Wednesday, October 9, 2013

Reinventing my booth

My booth, Christmas 2012
The Craft Council Christmas Craft Fair is looming scarily close.  Less than a month away in fact.  I'm steadily working away at my jewellery.  I will have lots of one-of-a-kind work as well as some of my more standard favourites.  This year however, I've committed myself to a larger (and much more expensive!) booth at the Arts and Culture Centre.  I'll be out on the concourse, near one of the auditorium doors.

And so, I'm taking to heart the advice from the many marketing gurus that preach "if you double your space, you'll double your sales".  This is a simplified soundbite of course.  But there certainly is truth in allowing enough room at a craft fair for customers to browse.  I know that as a customer, if it's too crowded, I don't linger long to look at the work on display.  When it's busy, my booth has been crowded, and with the small size of my product customers will pass by rather than elbow their way in to see what I'm selling.  However, with a bigger booth I must reinvent my display.

I enjoy this planning.  It's a bit of a puzzle, considering all the factors that make a successful booth display that works for me, as well as my customers.  One factor is cost - as my display must morph from one craft fair setting to another, I can't break the bank on any one display set-up.  Another is portability - all the component parts must be carried to and from my small car, often within the bustling chaos of all the other booth holders who are also setting up.  And because I share my humble abode, I must also consider the storage of the display components between fairs.  The display components themselves must also function well once they are set up - it is alarming to customers if the display is wobbly or they're uncertain of whether they can touch the product without something tipping over.  Uncertain customers don't linger, and therefore don't make a purchase.

I've been wanting for some time now to figure out a way to move my display from primarily horizontal surfaces, to more vertical ones.  The challenge here is the traditional "pipe and drape" set-up at the fairs.  Drapery, obviously, doesn't provide a stable surface for mounting things on.  This year I think I have figured out a solution, that still meets all of my criteria above for display components.  It will no doubt need some tweaking, once it's in use.  But between now and then I'm trying to foresee glitches and remedy them.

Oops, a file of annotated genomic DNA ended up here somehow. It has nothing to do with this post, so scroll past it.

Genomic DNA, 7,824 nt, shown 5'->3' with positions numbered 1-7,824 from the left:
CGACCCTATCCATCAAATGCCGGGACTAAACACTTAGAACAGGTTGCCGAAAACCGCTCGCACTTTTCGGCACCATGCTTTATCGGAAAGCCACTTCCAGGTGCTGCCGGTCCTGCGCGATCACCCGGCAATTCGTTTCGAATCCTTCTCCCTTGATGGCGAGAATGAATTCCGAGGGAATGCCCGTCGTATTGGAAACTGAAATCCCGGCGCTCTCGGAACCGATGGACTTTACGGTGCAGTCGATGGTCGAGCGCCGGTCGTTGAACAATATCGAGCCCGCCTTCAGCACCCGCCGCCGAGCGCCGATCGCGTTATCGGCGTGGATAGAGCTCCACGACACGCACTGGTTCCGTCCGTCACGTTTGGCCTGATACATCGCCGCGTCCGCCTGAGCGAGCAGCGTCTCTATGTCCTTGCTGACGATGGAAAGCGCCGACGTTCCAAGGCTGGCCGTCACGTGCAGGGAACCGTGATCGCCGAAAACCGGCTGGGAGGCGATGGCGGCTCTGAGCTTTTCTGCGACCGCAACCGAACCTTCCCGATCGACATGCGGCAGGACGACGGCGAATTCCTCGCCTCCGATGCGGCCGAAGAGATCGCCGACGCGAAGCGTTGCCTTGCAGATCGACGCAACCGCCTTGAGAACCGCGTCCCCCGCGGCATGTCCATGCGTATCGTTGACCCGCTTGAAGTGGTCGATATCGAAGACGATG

I will have this one big plinth for some display items as well as storage.
And so:

I'm sewing a long narrow curtain to wrap the booth at eye-level.

I've been collecting boxes, and had hoped to find green tights to cover them.

Since green tights couldn't be found, I've resorted to spray paint. These boxes will hang in front of the long, narrow curtain, and, with the buttons I will attach to them, will hold my jewellery.

This is my pricey experiment: some warm LED lighting tape which I'm hoping to suspend in front of my vertical display.
Hope to see you Nov. 6 - 10th at the Arts and Culture Centre in St. John's.


  1. Sounds interesting! I'm not doing the fair again this year but I will pay you a visit.

    1. Thanks Judy. I look forward to seeing you. From your blog it sounds like you've had a very busy and productive year. I love the marbled fabrics you posted - I'd like to learn to do that myself someday!

  2. Your booth always looks great and you are so resourceful with your materials. You make the simplest thing look so elegant! I hope you're right about 'increase your booth, increase your sales'! I too have a larger booth on the Concourse (not my first choice). I won't be changing my design though. Since I only do two retail shows a year, I don't much feel like investing more money into it :) See you in a few weeks!

    1. There's quite a few of us jewelers out on the concourse for the first time this year. Funny. I figure I won't know if it's a better place for me until I try it! See you soon - scarily soon!